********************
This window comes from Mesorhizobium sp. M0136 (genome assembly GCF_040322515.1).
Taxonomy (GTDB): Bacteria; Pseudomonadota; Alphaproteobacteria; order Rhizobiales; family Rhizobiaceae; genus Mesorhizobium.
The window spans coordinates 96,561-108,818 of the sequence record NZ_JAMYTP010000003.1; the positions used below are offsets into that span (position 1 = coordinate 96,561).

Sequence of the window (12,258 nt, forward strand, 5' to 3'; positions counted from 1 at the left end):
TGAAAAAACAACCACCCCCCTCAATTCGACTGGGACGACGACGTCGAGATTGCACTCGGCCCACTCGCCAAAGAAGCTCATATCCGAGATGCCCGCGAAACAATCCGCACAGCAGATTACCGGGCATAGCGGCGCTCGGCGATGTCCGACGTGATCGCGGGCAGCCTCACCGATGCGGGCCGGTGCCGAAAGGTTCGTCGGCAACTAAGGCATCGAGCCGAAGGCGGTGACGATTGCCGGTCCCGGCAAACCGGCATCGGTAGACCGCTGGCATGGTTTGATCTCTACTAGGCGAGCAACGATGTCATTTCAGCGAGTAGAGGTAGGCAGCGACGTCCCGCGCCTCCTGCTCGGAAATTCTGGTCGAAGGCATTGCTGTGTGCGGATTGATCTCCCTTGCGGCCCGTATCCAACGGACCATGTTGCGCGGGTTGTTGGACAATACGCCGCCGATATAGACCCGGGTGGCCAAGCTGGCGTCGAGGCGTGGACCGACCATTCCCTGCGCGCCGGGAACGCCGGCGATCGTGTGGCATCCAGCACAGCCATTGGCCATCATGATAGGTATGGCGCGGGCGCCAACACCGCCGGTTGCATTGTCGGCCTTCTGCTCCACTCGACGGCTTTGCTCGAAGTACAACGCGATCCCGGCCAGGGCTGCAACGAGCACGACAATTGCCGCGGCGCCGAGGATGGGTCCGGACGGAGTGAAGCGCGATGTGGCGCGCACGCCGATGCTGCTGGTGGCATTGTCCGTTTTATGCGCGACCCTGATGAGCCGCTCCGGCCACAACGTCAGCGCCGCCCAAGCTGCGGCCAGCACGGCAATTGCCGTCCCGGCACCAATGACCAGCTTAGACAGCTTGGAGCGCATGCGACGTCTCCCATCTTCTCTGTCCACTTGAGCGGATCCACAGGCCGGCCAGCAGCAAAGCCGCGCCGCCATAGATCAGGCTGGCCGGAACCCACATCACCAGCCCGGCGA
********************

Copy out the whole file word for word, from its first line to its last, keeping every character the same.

This window comes from Mesorhizobium sp. M0136 (genome assembly GCF_040322515.1).
Taxonomy (GTDB): Bacteria; Pseudomonadota; Alphaproteobacteria; order Rhizobiales; family Rhizobiaceae; genus Mesorhizobium.
The window spans coordinates 96,561-108,818 of the sequence record NZ_JAMYTP010000003.1; the positions used below are offsets into that span (position 1 = coordinate 96,561).

Sequence of the window (12,258 nt, forward strand, 5' to 3'; positions counted from 1 at the left end):
TGAAAAAACAACCACCCCCCTCAATTCGACTGGGACGACGACGTCGAGATTGCACTCGGCCCACTCGCCAAAGAAGCTCATATCCGAGATGCCCGCGAAACAATCCGCACAGCAGATTACCGGGCATAGCGGCGCTCGGCGATGTCCGACGTGATCGCGGGCAGCCTCACCGATGCGGGCCGGTGCCGAAAGGTTCGTCGGCAACTAAGGCATCGAGCCGAAGGCGGTGACGATTGCCGGTCCCGGCAAACCGGCATCGGTAGACCGCTGGCATGGTTTGATCTCTACTAGGCGAGCAACGATGTCATTTCAGCGAGTAGAGGTAGGCAGCGACGTCCCGCGCCTCCTGCTCGGAAATTCTGGTCGAAGGCATTGCTGTGTGCGGATTGATCTCCCTTGCGGCCCGTATCCAACGGACCATGTTGCGCGGGTTGTTGGACAATACGCCGCCGATATAGACCCGGGTGGCCAAGCTGGCGTCGAGGCGTGGACCGACCATTCCCTGCGCGCCGGGAACGCCGGCGATCGTGTGGCATCCAGCACAGCCATTGGCCATCATGATAGGTATGGCGCGGGCGCCAACACCGCCGGTTGCATTGTCGGCCTTCTGCTCCACTCGACGGCTTTGCTCGAAGTACAACGCGATCCCGGCCAGGGCTGCAACGAGCACGACAATTGCCGCGGCGCCGAGGATGGGTCCGGACGGAGTGAAGCGCGATGTGGCGCGCACGCCGATGCTGCTGGTGGCATTGTCCGTTTTATGCGCGACCCTGATGAGCCGCTCCGGCCACAACGTCAGCGCCGCCCAAGCTGCGGCCAGCACGGCAATTGCCGTCCCGGCACCAATGACCAGCTTAGACAGCTTGGAGCGCATGCGACGTCTCCCATCTTCTCTGTCCACTTGAGCGGATCCACAGGCCGGCCAGCAGCAAAGCCGCGCCGCCATAGATCAGGCTGGCCGGAACCCACATCACCAGCCCGGCGA